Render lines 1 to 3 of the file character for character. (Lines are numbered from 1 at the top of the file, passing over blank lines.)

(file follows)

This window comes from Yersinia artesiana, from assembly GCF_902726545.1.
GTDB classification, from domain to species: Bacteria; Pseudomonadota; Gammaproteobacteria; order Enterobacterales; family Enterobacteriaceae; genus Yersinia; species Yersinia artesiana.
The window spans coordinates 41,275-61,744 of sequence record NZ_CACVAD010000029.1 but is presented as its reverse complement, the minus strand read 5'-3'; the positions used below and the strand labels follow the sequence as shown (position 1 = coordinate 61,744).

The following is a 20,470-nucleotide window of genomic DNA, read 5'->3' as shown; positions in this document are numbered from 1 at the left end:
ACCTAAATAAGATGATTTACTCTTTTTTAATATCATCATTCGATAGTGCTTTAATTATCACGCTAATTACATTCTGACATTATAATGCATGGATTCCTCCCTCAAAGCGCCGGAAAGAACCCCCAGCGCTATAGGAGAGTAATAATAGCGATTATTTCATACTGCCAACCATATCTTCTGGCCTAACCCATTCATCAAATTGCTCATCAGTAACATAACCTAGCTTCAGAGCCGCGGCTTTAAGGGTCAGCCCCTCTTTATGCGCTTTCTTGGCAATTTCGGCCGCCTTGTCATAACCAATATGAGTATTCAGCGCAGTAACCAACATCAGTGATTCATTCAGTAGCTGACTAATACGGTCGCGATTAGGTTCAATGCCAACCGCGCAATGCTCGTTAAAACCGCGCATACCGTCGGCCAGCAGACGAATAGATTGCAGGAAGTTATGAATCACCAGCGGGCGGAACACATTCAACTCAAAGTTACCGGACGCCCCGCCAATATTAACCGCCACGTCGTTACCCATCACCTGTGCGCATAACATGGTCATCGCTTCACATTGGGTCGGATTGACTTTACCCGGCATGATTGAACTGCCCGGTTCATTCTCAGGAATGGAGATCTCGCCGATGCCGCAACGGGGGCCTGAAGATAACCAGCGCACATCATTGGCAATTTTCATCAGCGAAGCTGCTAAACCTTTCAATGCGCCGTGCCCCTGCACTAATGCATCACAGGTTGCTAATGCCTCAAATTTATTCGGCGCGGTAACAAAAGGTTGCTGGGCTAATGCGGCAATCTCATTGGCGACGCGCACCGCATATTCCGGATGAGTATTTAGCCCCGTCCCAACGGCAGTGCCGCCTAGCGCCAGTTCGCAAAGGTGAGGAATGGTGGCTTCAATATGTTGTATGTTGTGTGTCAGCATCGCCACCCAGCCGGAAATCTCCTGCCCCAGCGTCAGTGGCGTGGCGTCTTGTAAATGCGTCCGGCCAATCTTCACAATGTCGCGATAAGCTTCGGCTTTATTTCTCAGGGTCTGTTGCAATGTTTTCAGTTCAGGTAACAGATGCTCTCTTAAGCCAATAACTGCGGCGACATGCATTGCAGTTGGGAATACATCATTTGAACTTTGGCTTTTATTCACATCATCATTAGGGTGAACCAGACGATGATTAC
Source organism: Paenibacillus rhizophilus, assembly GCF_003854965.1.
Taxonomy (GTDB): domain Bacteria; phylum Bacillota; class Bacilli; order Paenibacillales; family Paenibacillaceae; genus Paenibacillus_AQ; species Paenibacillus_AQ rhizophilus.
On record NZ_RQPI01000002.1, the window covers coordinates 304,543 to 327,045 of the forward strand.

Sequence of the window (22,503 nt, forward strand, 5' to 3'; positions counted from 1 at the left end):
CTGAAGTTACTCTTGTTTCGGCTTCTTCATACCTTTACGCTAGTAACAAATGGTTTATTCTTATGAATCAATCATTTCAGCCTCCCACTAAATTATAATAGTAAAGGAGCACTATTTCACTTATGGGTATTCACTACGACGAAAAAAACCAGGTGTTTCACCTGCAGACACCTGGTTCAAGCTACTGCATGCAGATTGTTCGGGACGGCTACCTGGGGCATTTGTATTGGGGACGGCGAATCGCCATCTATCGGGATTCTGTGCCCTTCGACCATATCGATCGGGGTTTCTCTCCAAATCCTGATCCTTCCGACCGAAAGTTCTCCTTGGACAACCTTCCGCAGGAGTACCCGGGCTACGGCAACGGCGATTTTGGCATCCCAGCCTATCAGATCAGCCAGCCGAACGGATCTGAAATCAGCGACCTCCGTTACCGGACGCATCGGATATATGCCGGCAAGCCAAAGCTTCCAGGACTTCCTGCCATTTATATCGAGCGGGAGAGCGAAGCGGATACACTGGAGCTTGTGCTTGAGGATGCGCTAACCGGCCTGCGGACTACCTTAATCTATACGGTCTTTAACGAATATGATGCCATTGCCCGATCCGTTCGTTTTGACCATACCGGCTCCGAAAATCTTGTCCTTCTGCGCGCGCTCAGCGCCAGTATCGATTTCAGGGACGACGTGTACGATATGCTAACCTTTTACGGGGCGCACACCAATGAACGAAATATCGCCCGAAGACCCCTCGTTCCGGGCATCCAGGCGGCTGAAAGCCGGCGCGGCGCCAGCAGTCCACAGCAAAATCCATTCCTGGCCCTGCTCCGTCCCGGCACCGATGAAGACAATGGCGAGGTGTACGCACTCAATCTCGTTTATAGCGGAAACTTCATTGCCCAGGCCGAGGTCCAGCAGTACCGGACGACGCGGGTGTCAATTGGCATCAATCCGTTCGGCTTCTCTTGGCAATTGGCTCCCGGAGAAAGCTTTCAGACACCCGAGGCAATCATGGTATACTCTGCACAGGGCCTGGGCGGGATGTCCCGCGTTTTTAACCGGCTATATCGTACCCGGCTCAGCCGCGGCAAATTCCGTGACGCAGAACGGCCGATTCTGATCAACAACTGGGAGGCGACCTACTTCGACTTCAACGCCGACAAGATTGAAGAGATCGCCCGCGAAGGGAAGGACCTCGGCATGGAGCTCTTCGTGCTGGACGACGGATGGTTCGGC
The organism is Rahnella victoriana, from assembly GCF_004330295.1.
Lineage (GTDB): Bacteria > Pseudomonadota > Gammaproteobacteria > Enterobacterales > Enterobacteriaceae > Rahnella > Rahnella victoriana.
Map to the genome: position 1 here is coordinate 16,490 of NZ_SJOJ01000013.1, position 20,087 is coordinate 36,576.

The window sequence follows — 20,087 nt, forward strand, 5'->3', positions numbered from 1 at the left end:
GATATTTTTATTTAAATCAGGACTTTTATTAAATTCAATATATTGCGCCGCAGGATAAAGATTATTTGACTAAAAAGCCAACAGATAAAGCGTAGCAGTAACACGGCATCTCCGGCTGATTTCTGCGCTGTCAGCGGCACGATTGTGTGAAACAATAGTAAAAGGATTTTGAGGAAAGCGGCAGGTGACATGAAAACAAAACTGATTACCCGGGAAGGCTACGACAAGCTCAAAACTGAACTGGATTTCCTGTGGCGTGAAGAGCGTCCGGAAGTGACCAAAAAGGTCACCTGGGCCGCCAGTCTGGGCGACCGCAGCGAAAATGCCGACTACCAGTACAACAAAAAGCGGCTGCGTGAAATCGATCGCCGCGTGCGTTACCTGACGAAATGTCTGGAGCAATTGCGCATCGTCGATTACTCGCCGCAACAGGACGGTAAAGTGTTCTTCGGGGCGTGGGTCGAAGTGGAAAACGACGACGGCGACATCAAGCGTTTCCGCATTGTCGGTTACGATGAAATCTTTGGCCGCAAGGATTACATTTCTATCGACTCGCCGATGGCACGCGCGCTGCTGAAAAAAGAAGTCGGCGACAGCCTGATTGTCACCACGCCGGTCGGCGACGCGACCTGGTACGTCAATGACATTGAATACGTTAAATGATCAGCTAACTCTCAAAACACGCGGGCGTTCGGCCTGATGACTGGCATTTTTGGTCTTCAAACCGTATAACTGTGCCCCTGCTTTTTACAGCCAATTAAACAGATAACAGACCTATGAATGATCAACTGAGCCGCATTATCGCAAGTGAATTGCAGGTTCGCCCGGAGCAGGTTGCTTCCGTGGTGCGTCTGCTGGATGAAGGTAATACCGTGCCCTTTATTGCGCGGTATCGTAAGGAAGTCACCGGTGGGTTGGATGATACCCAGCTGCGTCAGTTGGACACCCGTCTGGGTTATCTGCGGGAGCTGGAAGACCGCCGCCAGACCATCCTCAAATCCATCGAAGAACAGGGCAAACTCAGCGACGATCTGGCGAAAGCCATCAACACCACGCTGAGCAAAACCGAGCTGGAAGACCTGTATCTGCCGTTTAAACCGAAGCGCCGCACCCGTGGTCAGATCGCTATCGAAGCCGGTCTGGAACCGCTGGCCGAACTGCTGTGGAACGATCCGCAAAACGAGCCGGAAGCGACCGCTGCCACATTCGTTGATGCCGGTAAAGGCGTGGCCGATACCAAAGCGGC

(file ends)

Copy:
This window comes from Yersinia artesiana, from assembly GCF_902726545.1.
GTDB classification, from domain to species: Bacteria; Pseudomonadota; Gammaproteobacteria; order Enterobacterales; family Enterobacteriaceae; genus Yersinia; species Yersinia artesiana.
The window spans coordinates 41,275-61,744 of sequence record NZ_CACVAD010000029.1 but is presented as its reverse complement, the minus strand read 5'-3'; the positions used below and the strand labels follow the sequence as shown (position 1 = coordinate 61,744).